And the photo –ah yes - I’m living in a small town so I’m trying to find a photographer.  Wedding pictures, baby pictures and grad pictures seem to be the focus. Then I realized I needed digital photographer, which made it more challenging.  I finally found someone who said they did digital and sent me the measurements (a minimum of 300 dpi) which I sent to the web people and they said it would work.  It turns out the photographer is an in-house photographer at Couture Fashion Week in NY, has photographed people like Dr. Phil, William Shatner and Danny Glover.  Who knew? She had me change tops three times, took a lot of pictures and was a fun person. Her husband is also a writer, so I don’t think I could have picked anyone better. And you’ll see the new me once I get the photos and make a pick and when the web goes live.

I’ve also done a little advertising for my newest book, By Design –which is the first time I’ve done that. And I’m starting back working on Death Southern style. I’m also blogging on Lois Winston’s site June 28, at . Drop by and say ‘hi’.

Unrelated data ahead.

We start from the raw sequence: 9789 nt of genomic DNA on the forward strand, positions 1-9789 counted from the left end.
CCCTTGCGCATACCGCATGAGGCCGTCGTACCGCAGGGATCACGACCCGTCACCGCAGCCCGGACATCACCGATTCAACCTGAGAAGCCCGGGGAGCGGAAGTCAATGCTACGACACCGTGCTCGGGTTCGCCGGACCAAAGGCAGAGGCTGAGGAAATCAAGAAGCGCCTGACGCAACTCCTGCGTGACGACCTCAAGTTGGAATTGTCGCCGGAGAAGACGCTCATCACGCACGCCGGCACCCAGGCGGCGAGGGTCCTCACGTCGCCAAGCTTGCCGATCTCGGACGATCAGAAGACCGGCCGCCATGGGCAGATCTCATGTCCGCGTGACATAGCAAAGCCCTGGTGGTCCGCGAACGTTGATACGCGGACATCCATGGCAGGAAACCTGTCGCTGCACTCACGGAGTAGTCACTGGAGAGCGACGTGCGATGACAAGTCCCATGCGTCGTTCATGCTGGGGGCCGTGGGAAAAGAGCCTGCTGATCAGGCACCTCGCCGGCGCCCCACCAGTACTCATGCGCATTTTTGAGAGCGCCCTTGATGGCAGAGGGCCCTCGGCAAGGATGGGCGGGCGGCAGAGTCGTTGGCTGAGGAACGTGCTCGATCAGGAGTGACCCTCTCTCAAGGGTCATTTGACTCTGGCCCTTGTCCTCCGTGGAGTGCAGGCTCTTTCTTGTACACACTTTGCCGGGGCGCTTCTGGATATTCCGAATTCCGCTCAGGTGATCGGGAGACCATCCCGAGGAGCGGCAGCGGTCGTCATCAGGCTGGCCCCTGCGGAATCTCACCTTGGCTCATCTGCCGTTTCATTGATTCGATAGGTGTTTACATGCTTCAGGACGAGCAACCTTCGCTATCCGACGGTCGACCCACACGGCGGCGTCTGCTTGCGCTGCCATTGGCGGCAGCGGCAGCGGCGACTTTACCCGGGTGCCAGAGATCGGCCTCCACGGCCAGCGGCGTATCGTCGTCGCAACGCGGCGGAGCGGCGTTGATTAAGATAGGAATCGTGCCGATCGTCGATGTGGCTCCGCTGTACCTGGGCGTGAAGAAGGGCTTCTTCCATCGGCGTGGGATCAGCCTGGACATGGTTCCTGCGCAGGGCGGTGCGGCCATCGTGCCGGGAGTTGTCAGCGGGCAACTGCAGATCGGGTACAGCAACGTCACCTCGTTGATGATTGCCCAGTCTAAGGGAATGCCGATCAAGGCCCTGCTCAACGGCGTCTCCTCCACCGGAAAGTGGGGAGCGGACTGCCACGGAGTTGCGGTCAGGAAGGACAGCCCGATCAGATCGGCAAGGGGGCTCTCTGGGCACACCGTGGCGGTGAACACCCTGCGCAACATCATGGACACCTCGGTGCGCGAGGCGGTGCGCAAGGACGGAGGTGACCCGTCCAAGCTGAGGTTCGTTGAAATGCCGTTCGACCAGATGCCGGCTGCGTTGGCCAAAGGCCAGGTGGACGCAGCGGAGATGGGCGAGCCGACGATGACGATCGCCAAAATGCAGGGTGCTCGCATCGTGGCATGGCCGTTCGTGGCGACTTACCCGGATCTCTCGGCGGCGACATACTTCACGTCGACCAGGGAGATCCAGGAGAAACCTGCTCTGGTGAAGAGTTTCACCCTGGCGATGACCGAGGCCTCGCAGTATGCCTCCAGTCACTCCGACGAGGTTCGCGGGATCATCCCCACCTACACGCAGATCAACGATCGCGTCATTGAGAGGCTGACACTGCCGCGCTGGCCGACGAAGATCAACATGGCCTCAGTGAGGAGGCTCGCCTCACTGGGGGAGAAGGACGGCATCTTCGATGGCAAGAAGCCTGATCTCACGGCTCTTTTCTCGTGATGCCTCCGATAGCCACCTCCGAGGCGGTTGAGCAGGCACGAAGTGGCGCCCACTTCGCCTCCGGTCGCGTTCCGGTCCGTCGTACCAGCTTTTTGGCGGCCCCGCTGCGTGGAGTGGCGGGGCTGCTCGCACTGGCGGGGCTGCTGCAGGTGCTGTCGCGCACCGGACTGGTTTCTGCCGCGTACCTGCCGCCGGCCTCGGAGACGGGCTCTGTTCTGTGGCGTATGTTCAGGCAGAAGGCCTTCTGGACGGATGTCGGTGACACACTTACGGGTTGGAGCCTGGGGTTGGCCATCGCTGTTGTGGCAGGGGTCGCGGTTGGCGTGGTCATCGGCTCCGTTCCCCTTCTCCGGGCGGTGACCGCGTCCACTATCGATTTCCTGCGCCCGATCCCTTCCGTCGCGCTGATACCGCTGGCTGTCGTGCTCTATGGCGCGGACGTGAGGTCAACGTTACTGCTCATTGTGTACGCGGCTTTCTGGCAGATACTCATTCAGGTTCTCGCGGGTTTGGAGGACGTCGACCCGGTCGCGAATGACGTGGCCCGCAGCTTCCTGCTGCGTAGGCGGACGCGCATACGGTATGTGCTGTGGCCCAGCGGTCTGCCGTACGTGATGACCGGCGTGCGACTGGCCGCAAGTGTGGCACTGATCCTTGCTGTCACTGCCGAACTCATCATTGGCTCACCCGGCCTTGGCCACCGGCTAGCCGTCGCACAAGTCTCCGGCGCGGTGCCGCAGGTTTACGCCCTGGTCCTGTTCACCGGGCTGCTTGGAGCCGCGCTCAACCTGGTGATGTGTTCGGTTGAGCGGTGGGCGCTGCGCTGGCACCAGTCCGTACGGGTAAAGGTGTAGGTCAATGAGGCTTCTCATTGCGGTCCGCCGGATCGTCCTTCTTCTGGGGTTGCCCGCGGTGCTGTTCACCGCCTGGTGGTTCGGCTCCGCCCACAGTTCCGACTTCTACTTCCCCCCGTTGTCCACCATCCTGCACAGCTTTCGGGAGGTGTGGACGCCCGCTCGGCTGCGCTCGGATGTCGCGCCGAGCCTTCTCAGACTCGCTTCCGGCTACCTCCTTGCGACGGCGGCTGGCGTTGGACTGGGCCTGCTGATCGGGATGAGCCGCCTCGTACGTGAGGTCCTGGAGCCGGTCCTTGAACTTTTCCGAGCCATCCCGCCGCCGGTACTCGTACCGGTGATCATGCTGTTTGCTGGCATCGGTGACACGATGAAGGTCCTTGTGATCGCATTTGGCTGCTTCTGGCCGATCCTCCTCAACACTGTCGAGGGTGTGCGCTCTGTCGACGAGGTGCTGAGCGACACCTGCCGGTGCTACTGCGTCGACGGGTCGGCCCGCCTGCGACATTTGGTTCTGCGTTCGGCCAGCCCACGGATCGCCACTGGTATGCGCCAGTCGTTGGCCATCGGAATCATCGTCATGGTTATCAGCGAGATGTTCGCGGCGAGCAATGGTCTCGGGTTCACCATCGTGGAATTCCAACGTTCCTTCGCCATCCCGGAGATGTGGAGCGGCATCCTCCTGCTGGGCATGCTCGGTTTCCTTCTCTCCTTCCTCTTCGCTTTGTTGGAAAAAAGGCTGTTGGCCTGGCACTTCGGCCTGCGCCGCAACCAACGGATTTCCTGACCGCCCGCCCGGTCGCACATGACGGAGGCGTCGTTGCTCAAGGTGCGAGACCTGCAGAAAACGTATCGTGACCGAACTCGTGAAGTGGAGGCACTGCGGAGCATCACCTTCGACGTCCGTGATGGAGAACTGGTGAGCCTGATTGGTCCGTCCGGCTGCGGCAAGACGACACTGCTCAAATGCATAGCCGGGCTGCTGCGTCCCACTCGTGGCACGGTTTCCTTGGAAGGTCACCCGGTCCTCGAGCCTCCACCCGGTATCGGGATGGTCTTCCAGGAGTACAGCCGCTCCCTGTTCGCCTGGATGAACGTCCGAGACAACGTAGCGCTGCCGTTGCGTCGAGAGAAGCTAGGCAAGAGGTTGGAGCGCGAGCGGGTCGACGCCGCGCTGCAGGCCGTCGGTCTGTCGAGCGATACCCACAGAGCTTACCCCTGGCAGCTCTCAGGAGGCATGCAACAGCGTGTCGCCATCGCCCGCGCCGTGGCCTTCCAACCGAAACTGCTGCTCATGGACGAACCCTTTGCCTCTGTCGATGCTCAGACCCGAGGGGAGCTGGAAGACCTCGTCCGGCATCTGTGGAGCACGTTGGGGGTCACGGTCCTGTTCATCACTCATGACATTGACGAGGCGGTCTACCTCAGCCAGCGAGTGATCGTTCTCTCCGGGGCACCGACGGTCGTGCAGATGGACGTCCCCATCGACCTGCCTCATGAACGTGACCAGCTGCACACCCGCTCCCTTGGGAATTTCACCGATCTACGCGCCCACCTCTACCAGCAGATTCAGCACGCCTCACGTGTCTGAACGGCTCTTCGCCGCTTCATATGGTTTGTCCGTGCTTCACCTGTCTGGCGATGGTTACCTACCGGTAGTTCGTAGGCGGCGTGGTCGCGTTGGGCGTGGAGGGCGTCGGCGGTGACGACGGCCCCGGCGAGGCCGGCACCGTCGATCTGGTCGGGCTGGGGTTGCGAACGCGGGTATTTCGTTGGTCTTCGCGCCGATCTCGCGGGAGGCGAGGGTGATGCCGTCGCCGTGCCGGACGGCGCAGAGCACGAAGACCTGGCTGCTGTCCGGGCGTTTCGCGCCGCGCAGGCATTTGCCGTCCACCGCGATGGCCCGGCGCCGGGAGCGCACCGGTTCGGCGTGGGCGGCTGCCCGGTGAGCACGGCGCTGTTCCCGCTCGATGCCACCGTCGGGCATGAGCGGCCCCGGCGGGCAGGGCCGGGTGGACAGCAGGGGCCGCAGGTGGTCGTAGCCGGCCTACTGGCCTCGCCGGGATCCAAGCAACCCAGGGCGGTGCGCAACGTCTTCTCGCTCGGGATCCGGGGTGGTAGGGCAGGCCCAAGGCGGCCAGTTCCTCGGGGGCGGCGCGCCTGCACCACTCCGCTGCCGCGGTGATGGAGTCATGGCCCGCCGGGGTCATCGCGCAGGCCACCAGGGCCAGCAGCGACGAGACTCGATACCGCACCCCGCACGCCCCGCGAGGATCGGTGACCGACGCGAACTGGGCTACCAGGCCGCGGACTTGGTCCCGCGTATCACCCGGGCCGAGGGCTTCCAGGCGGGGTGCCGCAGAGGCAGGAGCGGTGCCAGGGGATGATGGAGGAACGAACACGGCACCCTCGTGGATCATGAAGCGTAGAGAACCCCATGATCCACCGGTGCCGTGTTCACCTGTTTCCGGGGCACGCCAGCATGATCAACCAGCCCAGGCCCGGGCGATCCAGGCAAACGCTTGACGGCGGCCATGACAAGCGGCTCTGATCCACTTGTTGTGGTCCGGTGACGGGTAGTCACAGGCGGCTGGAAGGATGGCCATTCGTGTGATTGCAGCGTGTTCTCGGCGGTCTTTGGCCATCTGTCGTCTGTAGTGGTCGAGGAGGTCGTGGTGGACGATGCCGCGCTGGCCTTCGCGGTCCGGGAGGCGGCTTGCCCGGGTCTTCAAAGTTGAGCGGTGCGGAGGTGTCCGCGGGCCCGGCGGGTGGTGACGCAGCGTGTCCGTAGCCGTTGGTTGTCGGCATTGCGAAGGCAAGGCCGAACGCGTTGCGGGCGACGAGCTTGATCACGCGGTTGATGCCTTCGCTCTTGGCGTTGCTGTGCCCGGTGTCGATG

Thursday, June 15, 2017

Kelli Wilkins on Marketing and her new Book

This week we’re going to find out a little about author Kelli Wilkes. Kelli will be talking about marketing. She’ll also tell us a little about herself and her writing, and answer some fun questions.
Kelli A. Wilkins is an award-winning author who has published more than 100 short stories, 19 romance novels, and 5 non-fiction books. Her romances span many genres and heat levels.
Her third gay romance, Four Days with Jack, was released in June 2017. Kelli’s trilogy of erotic romance novellas, Midsummer Night’s Delights, Midwinter Night’s Delights, and Ultimate Night’s Delights was published in spring 2017.
Loving a Wild Stranger was published in January 2017. This historical/pioneer romance is set in the wilds of the Michigan Territory and blends tender romance with adventure.
Kelli's third Medallion Press romance, Lies, Love & Redemption was released in September 2016. This spicy historical western is set on the Nebraska prairie in 1877.
Her writing book, You Can Write—Really! A Beginner’s Guide to Writing Fiction is a fun and informative guide filled with writing exercises and helpful tips all authors can use.